Human rights concerns and bilateral trade have been focal points for U.S. Secretary of State John Kerry, who held a series of meetings with officials in Cambodia Tuesday.
Kerry said progress for Cambodia in the areas of human rights, universal freedoms and good governance is “critical” in order “to fulfill the potential” of bilateral relations with the U.S.
He commented to reporters in a lush outdoor courtyard after holding separate talks with officials, including Prime Minister Hun Sen and Cambodian acting opposition party leader Kem Sokha.
“Democratic governments have a responsibility to ensure that all elected representatives are free to perform their responsibilities without fear of attack or arrest,” said Kerry, who emphasized that he raised human rights concerns during his talks with officials.
There is ongoing concern about Cambodia's efforts to ensure democratic and human rights reforms.
With opposition leader Sam Rainsy in self-imposed exile to avoid what is widely considered to be politically motivated charges, and 17 opposition members and activists in prison, rights groups say any improved diplomatic ties must be accompanied with Cambodian guarantees for reform.
Kerry also praised Cambodia for its economic progress.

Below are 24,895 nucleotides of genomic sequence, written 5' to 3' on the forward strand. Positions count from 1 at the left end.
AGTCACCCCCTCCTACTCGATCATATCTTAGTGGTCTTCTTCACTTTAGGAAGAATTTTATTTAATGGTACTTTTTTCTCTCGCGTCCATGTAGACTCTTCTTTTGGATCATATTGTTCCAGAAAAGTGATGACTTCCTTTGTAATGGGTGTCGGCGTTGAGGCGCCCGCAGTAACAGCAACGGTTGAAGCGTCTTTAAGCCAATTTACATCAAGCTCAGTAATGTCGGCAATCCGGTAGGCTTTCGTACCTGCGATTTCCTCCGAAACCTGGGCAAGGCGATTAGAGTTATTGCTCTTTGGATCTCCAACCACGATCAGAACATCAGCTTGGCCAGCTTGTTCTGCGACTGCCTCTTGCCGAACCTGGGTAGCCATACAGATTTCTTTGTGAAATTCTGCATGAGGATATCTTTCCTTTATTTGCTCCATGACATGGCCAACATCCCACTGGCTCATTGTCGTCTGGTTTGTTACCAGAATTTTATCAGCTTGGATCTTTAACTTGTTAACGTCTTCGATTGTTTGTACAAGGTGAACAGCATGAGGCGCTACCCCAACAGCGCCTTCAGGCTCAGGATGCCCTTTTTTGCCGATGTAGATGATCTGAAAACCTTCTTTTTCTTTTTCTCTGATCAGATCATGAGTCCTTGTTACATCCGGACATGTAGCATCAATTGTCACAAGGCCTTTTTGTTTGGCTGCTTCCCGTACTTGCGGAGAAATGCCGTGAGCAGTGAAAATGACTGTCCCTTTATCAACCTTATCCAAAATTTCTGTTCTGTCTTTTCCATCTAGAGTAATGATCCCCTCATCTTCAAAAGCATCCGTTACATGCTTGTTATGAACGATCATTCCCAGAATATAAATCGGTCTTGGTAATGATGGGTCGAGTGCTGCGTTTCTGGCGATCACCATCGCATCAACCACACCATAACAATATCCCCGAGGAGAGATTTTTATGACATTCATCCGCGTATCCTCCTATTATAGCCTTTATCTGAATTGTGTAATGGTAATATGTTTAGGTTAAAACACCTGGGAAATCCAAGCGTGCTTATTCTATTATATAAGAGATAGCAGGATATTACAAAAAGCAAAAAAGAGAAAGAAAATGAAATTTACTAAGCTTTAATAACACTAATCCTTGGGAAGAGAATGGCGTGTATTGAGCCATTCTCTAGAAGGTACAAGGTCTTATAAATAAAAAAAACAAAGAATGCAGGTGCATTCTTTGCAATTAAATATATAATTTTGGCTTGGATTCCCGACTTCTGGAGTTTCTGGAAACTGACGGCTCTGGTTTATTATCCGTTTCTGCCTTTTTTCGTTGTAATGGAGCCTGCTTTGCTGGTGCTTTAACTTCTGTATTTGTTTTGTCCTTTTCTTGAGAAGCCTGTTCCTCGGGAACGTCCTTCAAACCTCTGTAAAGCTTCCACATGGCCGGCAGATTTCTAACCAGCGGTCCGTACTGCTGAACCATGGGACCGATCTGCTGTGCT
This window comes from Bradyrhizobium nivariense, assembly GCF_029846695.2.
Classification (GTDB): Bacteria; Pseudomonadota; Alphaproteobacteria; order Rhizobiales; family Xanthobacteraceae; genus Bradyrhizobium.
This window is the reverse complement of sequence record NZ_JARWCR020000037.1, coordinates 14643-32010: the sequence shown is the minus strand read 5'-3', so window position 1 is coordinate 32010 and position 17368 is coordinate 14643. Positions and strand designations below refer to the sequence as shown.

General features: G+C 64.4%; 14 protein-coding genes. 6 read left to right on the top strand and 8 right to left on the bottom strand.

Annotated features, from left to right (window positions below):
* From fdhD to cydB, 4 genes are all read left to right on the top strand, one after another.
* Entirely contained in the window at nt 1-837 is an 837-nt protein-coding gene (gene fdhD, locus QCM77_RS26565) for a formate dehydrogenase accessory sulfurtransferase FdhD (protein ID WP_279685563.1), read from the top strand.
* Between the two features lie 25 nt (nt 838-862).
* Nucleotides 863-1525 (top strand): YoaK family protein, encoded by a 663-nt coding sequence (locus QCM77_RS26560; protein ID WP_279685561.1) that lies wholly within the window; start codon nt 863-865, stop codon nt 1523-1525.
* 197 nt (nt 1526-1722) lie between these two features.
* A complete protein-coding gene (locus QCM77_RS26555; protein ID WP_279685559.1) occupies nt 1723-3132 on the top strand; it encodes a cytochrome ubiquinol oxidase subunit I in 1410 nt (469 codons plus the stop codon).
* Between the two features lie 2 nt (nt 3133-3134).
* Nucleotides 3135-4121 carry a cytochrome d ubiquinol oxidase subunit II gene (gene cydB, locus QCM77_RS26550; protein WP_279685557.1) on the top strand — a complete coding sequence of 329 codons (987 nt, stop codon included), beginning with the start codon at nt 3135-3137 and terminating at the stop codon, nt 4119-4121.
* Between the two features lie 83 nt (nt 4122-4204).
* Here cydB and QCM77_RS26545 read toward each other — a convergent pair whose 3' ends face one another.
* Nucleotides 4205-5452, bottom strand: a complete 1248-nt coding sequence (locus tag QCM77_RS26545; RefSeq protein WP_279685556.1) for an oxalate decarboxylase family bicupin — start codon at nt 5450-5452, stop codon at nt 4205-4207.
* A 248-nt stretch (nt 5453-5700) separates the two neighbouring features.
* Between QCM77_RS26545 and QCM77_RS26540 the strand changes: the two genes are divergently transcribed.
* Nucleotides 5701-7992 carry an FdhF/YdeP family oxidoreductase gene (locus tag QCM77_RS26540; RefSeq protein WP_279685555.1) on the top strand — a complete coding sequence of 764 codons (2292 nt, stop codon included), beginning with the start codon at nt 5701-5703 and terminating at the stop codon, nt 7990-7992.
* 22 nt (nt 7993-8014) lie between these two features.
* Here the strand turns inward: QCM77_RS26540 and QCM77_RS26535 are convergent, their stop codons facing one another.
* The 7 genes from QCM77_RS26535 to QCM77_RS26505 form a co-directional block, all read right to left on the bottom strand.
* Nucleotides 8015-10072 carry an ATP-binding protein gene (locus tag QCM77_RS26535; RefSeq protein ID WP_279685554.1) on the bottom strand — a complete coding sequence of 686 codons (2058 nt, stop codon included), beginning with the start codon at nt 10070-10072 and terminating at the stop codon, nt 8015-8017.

"Cambodia has experienced remarkable growth," said Kerry to the prime minister as they headed into talks. "You have seen incredible changes, not just here in Phnom Penh, which moved from a 350,000 person war-torn city to a much more modern city of 2.2 million people."
Hun Sen told Kerry that he considers next month's U.S.-hosted special ASEAN (Association of Southeast Asian Nations) summit a "step forward for the strategic partnership" between the U.S. and ASEAN countries.
One of the focal points during the summit, in California, will be addressing the “urgent challenge” of countering violent extremism, said Kerry. He added that Prime Minister Hun expressed an interest in working with the anti-Islamic State group coalition.
Cambodia is the second leg of Kerry’s swing through Asia, which also included a stop in Laos.
From Cambodia, Kerry travels to China where he will press Beijing to use its leverage to exert pressure on North Korea for what it said was a successful nuclear test. He is also expected to raise U.S. concerns about the ongoing maritime disputes in the South China Sea.
Earlier Tuesday, Kerry visited the National Museum of Cambodia, home to one of the world's most extensive collections of Khmer cultural material.